“Your kid is making his own choices,” Law said. “You’re not responsible for that. If you don’t set healthy boundaries to tell your kid ‘I’m not going to rescue you from the choices you are making,’ that kid is never going to get well… A healthy boundary lets your child know ‘I love you, but you’re responsible for your decisions. I’m not.’”
Law, who is now a certified interventionist, said it’s important for parents or spouses to find a support group like PAL so that they don’t have to feel so alone.
“It’s critical,” he said. “It’s the only way to survive. You feel like, ‘What did I do wrong?’ You didn’t do anything wrong. This is reality. This is life. This is the hand you’ve been dealt. If you’re going to live beating yourself up you’re never going to be healthy. You have to be around other people who get it or you’re going to die in the disease along with your kid.”
PAL-Group does not endorse any particular action. Speakman said the group is just one way parents and spouses can educate themselves and prepare to make their own decisions.
The group doesn’t currently have a meeting in Ahwatukee Foothills but they do have facilitators ready to begin one as soon as they can find a location. Speakman says churches are the most convenient meeting spaces and all the group requires is a room for about two hours once a week.
For more information or to find a meeting location, visit: www.pal-group.org or call (800) 239-9127.
Contact writer: (480) 898-7914 or firstname.lastname@example.org
West Valley View Avondale 7/27/10
Group offers support to family members of drug, alcohol addicts -By Rachel Nichols
In 2007, licensed substance abuse counselor Mike Speakman established the first Parents of Addicted Loved ones support group to address the growing number of families with children addicted to drugs or alcohol. “Kids are starting to use drugs and alcohol younger and younger, and the parents just don't have much education about it”, Speakman said. “They just don't seem to know how to deal with it.”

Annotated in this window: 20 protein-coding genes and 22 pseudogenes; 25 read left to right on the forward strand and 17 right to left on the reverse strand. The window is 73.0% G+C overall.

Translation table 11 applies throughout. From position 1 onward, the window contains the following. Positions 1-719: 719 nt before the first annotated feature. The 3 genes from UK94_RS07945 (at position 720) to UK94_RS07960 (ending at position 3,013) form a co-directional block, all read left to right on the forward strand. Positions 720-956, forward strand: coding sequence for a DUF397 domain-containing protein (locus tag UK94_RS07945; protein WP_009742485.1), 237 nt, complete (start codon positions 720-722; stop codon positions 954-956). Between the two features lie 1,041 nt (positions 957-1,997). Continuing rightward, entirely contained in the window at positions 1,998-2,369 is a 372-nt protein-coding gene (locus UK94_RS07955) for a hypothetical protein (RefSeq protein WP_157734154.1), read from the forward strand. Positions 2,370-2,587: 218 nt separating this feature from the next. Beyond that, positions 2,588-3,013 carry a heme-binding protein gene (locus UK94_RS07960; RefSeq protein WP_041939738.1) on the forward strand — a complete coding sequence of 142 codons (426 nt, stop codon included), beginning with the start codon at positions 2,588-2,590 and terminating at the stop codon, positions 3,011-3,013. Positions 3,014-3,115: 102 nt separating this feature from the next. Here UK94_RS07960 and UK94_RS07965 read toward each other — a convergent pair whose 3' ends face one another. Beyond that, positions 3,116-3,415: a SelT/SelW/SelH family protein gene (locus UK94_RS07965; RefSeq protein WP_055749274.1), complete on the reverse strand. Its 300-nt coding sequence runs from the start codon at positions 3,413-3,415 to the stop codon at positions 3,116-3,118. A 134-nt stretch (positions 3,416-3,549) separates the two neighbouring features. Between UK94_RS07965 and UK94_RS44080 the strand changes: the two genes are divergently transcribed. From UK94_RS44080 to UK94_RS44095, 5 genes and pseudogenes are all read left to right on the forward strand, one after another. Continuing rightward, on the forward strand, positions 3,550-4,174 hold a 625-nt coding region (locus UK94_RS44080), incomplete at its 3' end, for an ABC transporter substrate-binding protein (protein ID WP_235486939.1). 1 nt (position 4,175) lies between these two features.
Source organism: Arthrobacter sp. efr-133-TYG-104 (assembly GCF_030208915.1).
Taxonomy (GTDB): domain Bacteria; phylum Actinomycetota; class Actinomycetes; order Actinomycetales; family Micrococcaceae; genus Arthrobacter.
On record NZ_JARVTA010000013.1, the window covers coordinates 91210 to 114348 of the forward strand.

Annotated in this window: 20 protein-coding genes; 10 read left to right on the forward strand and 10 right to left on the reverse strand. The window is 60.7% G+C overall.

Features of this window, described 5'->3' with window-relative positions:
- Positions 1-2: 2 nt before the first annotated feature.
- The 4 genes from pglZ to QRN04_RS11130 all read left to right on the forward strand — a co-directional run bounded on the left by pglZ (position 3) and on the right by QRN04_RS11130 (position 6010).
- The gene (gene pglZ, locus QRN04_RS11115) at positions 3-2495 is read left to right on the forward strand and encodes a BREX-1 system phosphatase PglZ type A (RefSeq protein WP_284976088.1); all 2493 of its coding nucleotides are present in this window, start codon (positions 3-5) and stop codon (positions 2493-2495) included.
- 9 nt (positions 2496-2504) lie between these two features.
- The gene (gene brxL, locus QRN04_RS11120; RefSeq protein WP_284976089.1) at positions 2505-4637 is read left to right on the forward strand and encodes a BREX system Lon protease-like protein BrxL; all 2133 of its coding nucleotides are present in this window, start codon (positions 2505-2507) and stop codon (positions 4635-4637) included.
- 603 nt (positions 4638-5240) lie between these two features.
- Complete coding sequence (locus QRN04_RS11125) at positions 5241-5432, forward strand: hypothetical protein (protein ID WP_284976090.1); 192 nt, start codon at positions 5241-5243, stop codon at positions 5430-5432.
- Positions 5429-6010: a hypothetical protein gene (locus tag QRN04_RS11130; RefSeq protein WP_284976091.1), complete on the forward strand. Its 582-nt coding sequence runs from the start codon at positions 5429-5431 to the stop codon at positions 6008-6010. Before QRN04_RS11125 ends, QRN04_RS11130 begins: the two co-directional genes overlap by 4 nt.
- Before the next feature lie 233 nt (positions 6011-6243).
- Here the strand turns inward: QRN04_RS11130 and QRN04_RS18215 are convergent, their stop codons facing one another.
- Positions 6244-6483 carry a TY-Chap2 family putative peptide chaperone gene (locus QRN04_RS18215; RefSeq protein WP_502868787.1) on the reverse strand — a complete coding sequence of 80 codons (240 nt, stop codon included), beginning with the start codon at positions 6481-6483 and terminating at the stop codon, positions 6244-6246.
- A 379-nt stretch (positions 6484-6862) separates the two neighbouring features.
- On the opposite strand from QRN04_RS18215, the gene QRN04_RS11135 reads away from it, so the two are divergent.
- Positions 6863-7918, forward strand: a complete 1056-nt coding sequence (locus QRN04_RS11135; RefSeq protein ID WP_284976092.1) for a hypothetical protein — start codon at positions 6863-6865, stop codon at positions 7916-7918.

Currently, the support group has expanded to seven different locations around the Valley. The group is free of charge and is open to both parents and spouses of family members who abuse or are addicted to drugs or alcohol. The focus of each meeting is one of eight educational topics, such as how to help an addicted loved one in a healthy way and how to identify enabling behavior. “When a person comes to the group they get educated about addiction and recovery. At the same time, they're getting support and encouragement from people who are going through the same problems.” Speakman said.
There is no requirement to go to every meeting or learn all the educational topics. Meetings also include a time for prayer, although the group is open to any denomination or religion. “It's a really relaxed atmosphere of everyone going at their own pace,” he said. “They just give support and encouragement to one another as they make positive changes.”
Joyce Page started attending the original PALS group at Calvary Addiction Recovery Center three years ago when her son was addicted to opiates. Even though her son had opted out of treatment at the time, Page found that she still needed support for herself. “The hardest part is walking through the door for the first time and believing that your problems are so horrific, so awful that nobody else has the same problems that you do,” Page said. “The shame involved in even saying those things out loud, and the things you can't say to your friends because they're just clueless about how to respond.”
Page said she was overwhelmed at first, but she soon discovered that one of the best things about PALS was the support and encouragement from other parents dealing with addiction within their families. “Last night we had a brand new mom just finding out that her son was an addict, just figuring it all out. And then another mom, who's a year down the process, was able to say this is how I handle things, I understand what you're going through parent to parent.” She said. “It was all very powerful.”
Not only can PALS benefit parents and spouses, it can also be a step towards helping a loved one with his or her addiction. “The whole idea is that as parents or spouses make some changes in how they are interacting with their loved one, it helps them get closer and closer to admitting their problem and getting treatment,” Speakman said.
As of March 13, Page’s son has been sober for two years. She is now facilitating leader of the PALS group at Scottsdale Bible Church. “My goal is to give a parent hope, Page said. There is a possibility of hope on the other side.”
Rachel Nichols is a journalism student at Colo. State University. She is doing a summer internship at the West Valley View.